Thought September 07, 2020 / 07:52 am UTC

The Hardest Brexit Possible?

By Andrew Wroblewski

In a blatant ratcheting up of Brexit discussions, the UK may now demand a trade deal with the EU by October 15. The question is whether this is just more political bravado or (perhaps now more likely) a reflection that both sides are accepting that a no-deal is the most likely outcome.

Going into the weekend, media speculation was building around a view that the UK at least was more of a view that the trade talks with the EU will fail. But progress on the already-fragile and labored talks is now threatened further by plans revealed on Sunday for the UK government to publish legislation that would contravene the (legally binding) Northern Ireland protocol element of last October’s Brexit withdrawal agreement. 

While it remains clear that the UK is blaming the EU for prioritizing a deal on the difficult areas, most notably the issue of state aid rather than fisheries, with Britain focused particularly on the former for its implications for technology companies. Rather than political bluster, this UK stance may reflect a genuine line of thinking, possibly nurtured by No. 10 policy advisor Dominic Cummings.  He has long advocated the UK needs to develop large technology companies and at a scale that requires state involvement, otherwise it would even more reliant on either the US or China.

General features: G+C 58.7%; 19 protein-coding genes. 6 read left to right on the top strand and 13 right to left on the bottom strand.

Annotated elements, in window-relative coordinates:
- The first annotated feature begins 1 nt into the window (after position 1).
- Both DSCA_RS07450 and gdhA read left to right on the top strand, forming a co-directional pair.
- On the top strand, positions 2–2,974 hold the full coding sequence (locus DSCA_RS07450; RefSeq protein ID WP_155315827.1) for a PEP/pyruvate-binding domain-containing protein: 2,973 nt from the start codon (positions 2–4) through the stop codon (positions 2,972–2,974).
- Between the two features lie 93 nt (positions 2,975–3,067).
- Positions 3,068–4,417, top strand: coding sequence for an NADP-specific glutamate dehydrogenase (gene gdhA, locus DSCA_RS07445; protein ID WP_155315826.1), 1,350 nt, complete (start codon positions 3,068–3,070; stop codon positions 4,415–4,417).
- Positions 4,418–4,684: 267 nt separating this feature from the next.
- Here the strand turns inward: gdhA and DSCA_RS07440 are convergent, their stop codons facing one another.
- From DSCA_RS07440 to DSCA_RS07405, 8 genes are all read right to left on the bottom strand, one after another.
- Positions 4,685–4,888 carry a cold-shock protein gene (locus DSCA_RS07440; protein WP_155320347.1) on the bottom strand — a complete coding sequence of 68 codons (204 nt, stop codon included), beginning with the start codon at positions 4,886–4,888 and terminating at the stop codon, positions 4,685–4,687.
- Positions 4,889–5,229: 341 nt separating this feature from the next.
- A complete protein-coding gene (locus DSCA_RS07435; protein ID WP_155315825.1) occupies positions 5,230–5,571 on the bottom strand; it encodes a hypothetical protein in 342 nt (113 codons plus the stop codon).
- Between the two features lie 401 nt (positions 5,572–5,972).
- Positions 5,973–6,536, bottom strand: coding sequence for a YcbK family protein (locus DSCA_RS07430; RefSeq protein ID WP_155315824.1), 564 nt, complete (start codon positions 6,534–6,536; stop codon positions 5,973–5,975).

Regardless, while the UK may this have a genuine but debatable rationale for its unwillingness to compromise, the mere threat that Britain may undermine the protocol could not only cripple trade talks between the two sides due this week but the bad taste that would ensue (as we have warned) would also mean that the EU would not smooth the way for the UK to move to WTO rules.  This would mean the hardest of all Brexits lies ahead.

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I, Andrew Wroblewski, the lead analyst certify that the views expressed herein are mine and are clear, fair and not misleading at the time of publication. They have not been influenced by any relationship, either a personal relationship of mine or a relationship of the firm, to any entity described or referred to herein nor to any client of Continuum Economics nor has any inducement been received in relation to those views. I further certify that in the preparation and publication of this report I have at all times followed all relevant Continuum Economics compliance protocols including those reasonably seeking to prevent the receipt or misuse of material non-public information.